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Manafort interviewed twice by FBI before joining Trump’s 2016 campaign, new documents show

Paul Manafort arrived in court on April 19, to argue that special counsel Robert Mueller overstepped his authority and that his charges should be dropped. (Video: Reuters)

Former Trump campaign chairman Paul Manafort was interviewed by the FBI twice while he was working as a political consultant for a Ukrainian political party — several years before he was named a top adviser to Donald Trump, newly filed court documents revealed.

The documents filed late Monday by prosecutors in the office of special counsel Robert S. Mueller III, who is investigating Russian meddling in the 2016 presidential campaign, show that the FBI had interviewed Manafort in March 2013 and again in July 2014. Manafort’s deputy, Rick Gates, who also held a top role with Trump’s campaign, was interviewed by the FBI in July 2014, the documents show.

The information raises fresh questions about how closely the Trump campaign vetted staff members and whether Manafort and Gates told officials about their interactions with the FBI.

Jason Maloni, a spokesman for Manafort, declined to comment, citing a gag order imposed by the judge in Manafort’s case.

A lawyer for Gates did not immediately respond to requests for comment, nor did Michael Glassner, executive director of Trump’s campaign committee.

Manafort resigned as Trump’s campaign chairman in August 2016 after a series of stories were published about his work in Ukraine, including a New York Times report that alleged he had received more than $12 million in off-the-books payments from Viktor Yanukovych’s political party.

Manafort denied receiving the payments and doing anything improper in Ukraine but said at the time that he was stepping down to spare the campaign distraction.

Inside the Manafort money machine: A decade of influence-peddling, lavish spending and alleged fraud

In all, three Trump associates are known to have been interviewed by the FBI about their interactions with people from the former Soviet Union before joining the Trump campaign.

The FBI also interviewed campaign foreign policy adviser Carter Page about his interactions with a man the FBI alleged was a Russian intelligence agent. The interviews occurred in 2013 and in March 2016 — the same month Page was named a volunteer adviser to Trump’s campaign.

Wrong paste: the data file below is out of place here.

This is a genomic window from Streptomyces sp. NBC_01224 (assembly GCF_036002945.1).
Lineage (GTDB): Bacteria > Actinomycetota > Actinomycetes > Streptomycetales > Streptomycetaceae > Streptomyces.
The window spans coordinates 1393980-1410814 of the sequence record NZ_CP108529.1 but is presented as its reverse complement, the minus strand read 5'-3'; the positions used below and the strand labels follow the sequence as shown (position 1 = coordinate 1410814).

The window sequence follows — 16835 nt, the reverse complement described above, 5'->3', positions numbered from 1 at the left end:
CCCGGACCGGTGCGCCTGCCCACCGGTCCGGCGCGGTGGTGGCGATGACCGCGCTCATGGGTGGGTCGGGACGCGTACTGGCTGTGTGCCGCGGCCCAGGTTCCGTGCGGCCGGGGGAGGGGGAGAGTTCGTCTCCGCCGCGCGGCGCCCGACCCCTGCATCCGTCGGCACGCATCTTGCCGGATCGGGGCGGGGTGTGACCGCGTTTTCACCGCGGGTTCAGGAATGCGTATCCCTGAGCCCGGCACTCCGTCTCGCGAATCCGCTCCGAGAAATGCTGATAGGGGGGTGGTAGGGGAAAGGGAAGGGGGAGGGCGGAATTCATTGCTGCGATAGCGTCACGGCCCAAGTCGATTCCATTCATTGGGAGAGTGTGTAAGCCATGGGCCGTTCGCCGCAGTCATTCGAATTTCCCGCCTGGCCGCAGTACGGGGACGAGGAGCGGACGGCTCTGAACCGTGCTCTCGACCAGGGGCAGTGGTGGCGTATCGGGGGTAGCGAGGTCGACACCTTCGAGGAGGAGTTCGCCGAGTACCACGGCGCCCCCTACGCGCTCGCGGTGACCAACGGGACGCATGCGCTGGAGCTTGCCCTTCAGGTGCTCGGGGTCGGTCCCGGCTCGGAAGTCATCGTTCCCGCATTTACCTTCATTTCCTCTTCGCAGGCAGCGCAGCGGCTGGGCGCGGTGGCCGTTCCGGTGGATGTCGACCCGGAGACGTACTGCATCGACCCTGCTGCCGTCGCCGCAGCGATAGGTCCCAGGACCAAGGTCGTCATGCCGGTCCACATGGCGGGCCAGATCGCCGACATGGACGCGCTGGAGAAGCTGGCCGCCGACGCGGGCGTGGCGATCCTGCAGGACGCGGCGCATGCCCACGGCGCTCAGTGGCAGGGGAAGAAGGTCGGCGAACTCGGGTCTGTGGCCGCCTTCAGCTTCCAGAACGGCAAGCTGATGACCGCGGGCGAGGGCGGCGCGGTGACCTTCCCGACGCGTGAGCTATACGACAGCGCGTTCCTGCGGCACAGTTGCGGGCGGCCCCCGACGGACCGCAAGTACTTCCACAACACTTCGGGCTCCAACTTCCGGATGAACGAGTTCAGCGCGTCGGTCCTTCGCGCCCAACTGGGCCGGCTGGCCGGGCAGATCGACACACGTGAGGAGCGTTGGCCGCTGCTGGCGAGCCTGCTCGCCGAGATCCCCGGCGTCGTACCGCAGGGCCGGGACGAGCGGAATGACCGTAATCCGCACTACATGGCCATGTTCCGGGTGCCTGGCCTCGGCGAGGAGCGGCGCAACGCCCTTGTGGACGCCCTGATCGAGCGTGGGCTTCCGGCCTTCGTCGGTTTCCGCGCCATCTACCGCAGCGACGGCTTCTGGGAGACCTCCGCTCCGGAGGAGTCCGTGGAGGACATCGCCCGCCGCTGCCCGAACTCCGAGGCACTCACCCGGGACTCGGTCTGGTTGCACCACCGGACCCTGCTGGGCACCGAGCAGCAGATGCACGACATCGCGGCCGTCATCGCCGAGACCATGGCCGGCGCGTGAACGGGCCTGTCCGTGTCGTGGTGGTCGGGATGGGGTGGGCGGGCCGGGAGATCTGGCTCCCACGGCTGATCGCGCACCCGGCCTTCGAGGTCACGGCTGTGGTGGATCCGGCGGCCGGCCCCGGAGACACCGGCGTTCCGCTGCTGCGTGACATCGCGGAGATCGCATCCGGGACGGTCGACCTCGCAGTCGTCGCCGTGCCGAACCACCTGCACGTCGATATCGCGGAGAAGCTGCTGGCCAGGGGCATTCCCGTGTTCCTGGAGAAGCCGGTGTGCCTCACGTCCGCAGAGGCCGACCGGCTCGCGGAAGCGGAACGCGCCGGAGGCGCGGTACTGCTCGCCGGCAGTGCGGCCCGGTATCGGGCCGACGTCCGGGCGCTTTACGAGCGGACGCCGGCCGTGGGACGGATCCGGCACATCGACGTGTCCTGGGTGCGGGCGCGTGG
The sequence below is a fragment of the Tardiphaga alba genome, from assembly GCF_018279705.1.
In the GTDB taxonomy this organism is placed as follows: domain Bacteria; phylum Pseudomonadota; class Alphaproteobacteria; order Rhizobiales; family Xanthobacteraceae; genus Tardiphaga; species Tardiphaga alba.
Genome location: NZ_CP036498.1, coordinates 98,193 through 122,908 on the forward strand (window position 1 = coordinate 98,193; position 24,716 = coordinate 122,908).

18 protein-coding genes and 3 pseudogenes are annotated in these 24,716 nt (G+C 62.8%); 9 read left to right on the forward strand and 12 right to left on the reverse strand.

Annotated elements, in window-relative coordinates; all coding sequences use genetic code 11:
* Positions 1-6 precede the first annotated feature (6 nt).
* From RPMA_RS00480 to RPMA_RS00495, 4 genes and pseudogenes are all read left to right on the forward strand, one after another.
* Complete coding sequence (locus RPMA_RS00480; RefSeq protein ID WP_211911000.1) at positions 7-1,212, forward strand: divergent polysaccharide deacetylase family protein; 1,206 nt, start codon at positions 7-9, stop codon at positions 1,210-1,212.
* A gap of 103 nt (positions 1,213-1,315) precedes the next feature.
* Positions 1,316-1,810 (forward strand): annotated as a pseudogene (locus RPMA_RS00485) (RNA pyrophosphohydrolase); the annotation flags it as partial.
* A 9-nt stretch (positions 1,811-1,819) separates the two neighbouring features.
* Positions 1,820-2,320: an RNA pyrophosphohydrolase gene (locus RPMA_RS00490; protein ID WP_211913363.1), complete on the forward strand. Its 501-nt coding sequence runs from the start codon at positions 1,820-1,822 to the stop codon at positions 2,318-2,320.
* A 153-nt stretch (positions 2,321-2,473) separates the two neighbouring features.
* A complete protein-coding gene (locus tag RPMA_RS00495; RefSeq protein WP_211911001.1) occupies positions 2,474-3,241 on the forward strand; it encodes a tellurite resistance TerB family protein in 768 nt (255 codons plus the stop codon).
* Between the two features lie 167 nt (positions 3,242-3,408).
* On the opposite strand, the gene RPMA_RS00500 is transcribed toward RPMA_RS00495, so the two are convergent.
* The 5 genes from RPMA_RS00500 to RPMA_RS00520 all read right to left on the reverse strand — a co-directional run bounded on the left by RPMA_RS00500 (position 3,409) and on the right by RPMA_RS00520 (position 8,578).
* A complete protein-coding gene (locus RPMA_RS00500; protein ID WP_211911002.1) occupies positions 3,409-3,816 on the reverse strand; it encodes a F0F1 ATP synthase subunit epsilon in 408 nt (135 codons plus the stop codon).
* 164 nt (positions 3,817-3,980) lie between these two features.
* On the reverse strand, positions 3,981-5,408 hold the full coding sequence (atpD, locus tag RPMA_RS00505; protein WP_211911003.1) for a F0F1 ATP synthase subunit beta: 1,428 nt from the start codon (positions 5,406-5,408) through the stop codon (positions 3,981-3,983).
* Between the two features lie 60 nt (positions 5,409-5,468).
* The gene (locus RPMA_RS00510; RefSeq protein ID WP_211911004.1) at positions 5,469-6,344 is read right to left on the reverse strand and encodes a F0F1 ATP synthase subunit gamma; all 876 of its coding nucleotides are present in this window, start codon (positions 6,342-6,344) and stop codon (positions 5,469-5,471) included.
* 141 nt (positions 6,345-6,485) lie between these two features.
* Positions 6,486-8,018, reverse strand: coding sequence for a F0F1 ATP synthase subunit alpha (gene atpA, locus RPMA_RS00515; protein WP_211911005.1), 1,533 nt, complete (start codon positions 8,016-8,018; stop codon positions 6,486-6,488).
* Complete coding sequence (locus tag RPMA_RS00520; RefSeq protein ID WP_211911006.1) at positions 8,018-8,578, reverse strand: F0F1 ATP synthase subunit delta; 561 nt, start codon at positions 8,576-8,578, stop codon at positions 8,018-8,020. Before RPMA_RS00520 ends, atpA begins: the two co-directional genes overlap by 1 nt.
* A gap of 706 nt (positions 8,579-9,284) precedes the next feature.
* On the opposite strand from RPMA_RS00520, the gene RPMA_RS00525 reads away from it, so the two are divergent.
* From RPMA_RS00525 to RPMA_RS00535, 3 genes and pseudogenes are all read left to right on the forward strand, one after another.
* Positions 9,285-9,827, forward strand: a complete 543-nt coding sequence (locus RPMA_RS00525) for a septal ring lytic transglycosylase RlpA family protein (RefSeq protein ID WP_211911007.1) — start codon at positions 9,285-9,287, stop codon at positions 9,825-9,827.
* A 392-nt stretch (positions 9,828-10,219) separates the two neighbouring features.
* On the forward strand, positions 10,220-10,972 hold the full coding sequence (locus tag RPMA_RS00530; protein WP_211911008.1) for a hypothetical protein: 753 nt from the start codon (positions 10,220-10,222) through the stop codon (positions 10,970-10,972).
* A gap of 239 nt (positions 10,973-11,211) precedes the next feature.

Page has said that he did nothing wrong and that he assisted the FBI in its investigation of a New York-based Russian spy ring.

A person familiar with Manafort’s work on the campaign said there was no information to suggest that the FBI had alerted the campaign to any concerns the bureau had with Manafort.

The new court filings indicate that prosecutors provided Manafort with copies of his past interviews to help him prepare for trial on charges including conspiracy, money laundering, and tax and bank fraud. Manafort has pleaded not guilty.

Gates pleaded guilty to conspiracy and lying to the FBI in February and is cooperating with Mueller’s investigation.

Manafort worked as a political consultant in the former Soviet state beginning in 2005, ultimately helping to elect Yanukovych president in 2010. Yanukovych was ousted after public protests in 2014 and fled to Moscow.

Manafort’s work in Ukraine had been the subject of news reports and was known before he joined the campaign, but his FBI interactions were not publicly known beforehand.

In a previous court document, Manafort said he met voluntarily with the FBI and prosecutors with the Justice Department in July 2014 to discuss his “offshore consulting activities.” BuzzFeed reported in February that Manafort had been interviewed in 2014 as part of an investigation of Yanukovych’s spending.

‘Anyone . . . with a pulse’: How a Russia-friendly adviser found his way into the Trump campaign

The newly filed documents show that Manafort also gave statements to the FBI during the investigation last year, including after his condominium in Alexandria, Va., was searched in July and after he was arrested in October.

The documents were filed as Manafort fights in court to have evidence that was seized from a Virginia storage unit excluded from use at his trial.

He also has sought to have the charges against him dismissed, saying that Mueller’s office exceeded its authority by charging him with crimes that do not relate to Russian meddling in the 2016 campaign.

Manafort is scheduled to go to trial in Virginia in July and on related charges in Washington in September.

Tom Hamburger and Spencer S. Hsu contributed to this report.